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Discussion Starter #1
I'm thinking of buying a cheap EV to go alongside my petrol car. In short, most of my trips are fairly short - commuting stuff like going to the main office (20 miles each way) or shopping trips or going out to eat locally - that kind of thing. I've looked in the autotrader and I can see quite a few cheap, early Leafs for 5-6 thousand pounds. They've probably lost some range, but provided they're reliable even a 50-60 mile range would suffice for what I want. I'd keep the petrol car for longer trips (I have to make long trips now-and-then for work or to visit relatives further afield) as it has 18 months left on the finance, then probably go fully EV for my next car trading in the petrol beastie and whatever is left of the leaf by then.

I like the leaf as it's a common car (relatively speaking!), meaning parts are easy to come by on the used and pattern market, making maintenance cheaper. The Zoe's all seem to have battery lease (no, Renault, I'm not going to gift you my petrol savings!). The I-Meiv/C-Zero/Ion is another option, but they seem to be rarer than the leaf & I gather they don't have the range or the power & aren't much cheaper so I can't really see why that's going to be a good option.

So I have 3 questions;

1/ What is flex (battery rental, but I can't find any details of costs!) and do I need to be worried about buying a car and finding Nissan want me to pay them 8p a mile like Renault would? - how do I tell before buying if a car is a Flex car - Zoes always seem to say. Leafs never do.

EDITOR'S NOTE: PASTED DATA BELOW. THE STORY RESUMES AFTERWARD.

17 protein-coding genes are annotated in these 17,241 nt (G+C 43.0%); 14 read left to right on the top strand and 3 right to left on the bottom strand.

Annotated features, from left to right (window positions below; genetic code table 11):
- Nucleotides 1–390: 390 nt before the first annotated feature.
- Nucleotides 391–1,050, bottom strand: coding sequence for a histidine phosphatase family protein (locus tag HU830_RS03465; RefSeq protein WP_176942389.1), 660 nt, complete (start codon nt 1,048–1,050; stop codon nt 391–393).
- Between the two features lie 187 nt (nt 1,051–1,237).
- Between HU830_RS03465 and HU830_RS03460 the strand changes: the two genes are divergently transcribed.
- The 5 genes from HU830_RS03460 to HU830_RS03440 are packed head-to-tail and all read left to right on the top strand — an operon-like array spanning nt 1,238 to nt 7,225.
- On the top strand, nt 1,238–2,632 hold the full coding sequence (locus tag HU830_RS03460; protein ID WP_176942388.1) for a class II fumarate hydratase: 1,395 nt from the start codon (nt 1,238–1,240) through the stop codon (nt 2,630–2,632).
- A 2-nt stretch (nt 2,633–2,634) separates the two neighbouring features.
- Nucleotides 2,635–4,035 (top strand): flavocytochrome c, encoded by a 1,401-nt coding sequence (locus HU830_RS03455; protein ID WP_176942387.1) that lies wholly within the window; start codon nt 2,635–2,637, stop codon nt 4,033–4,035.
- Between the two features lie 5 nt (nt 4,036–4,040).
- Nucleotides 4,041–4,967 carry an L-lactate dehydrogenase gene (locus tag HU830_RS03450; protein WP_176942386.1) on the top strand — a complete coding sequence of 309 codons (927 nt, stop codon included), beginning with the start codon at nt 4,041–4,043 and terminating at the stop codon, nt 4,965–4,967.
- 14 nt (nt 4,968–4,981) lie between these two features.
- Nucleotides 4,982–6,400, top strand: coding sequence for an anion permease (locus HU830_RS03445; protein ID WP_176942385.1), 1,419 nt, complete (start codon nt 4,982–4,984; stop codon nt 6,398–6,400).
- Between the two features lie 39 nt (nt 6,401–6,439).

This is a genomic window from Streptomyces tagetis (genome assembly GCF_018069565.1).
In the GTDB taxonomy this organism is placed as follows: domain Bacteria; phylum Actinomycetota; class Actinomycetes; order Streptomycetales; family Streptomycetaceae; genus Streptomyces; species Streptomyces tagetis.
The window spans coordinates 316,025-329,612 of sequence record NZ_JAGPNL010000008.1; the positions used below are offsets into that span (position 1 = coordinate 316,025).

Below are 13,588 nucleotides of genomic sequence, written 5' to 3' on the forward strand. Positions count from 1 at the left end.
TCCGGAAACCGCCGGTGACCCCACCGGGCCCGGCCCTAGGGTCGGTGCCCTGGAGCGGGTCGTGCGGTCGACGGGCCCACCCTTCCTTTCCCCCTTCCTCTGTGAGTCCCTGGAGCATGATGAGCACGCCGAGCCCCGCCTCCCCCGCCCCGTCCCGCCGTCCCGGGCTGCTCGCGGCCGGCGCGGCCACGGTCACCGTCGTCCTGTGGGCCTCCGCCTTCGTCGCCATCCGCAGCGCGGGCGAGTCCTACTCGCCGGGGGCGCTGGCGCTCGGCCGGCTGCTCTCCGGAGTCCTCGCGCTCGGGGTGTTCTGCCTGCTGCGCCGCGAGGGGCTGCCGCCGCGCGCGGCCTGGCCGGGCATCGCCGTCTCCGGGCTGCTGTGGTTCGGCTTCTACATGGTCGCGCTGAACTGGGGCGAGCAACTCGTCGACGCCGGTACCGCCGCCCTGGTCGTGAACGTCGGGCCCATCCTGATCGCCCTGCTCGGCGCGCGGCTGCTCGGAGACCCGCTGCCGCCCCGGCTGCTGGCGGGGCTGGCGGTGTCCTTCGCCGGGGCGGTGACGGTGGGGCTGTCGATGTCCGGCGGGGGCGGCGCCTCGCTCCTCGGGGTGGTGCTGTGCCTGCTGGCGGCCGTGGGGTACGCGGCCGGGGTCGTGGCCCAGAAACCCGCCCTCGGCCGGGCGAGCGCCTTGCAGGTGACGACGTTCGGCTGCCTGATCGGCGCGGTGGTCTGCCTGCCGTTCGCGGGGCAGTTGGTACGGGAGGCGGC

2/ Is there something I need to know about buying a Leaf of this age - is it likely to be a disaster or are there particular "gotchas" to watch out for?

3/ If I find the battery isn't working so well is there the possibility of getting a specialist to replace some of the cells to rejuvenate it a bit, or is it "sorry, you need to pay Nissan 3-4 grand"?
 

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2019 Renault Zoe R110 (ZE40)
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I generally use the TFL Congestion charge website to get an idea of exactly what the car is. Type in its number plate and it will ask you to confirm if thats the right vehicle. It will say FLEX at the end of its name if it was sold with a battery lease, otherwise there will be no mention. It is quite rare that you will find one of these cars that still has an active flex lease on the battery though. Most owners, or dealers have bought them out by now. I don't actually know what the lease cost is, but suspect it is probably comparable to what Renault do.

Look out at the degradation on the cars you view. Ideally use the leafspy app and an OBD dongle but if not possible you can get an idea of degradation by the health/capacity bars that run alongside the indicator that shows you the battery charge. It will tell you how much capacity is available from new out of 12 bars. The LEAFs are typically good, reliable cars. But I would still advise against buying an early model. Try to go for one of the later models that was made in the UK if at all possible. They come with a few improvements including to the battery chemistry which hopefully means less battery degradation.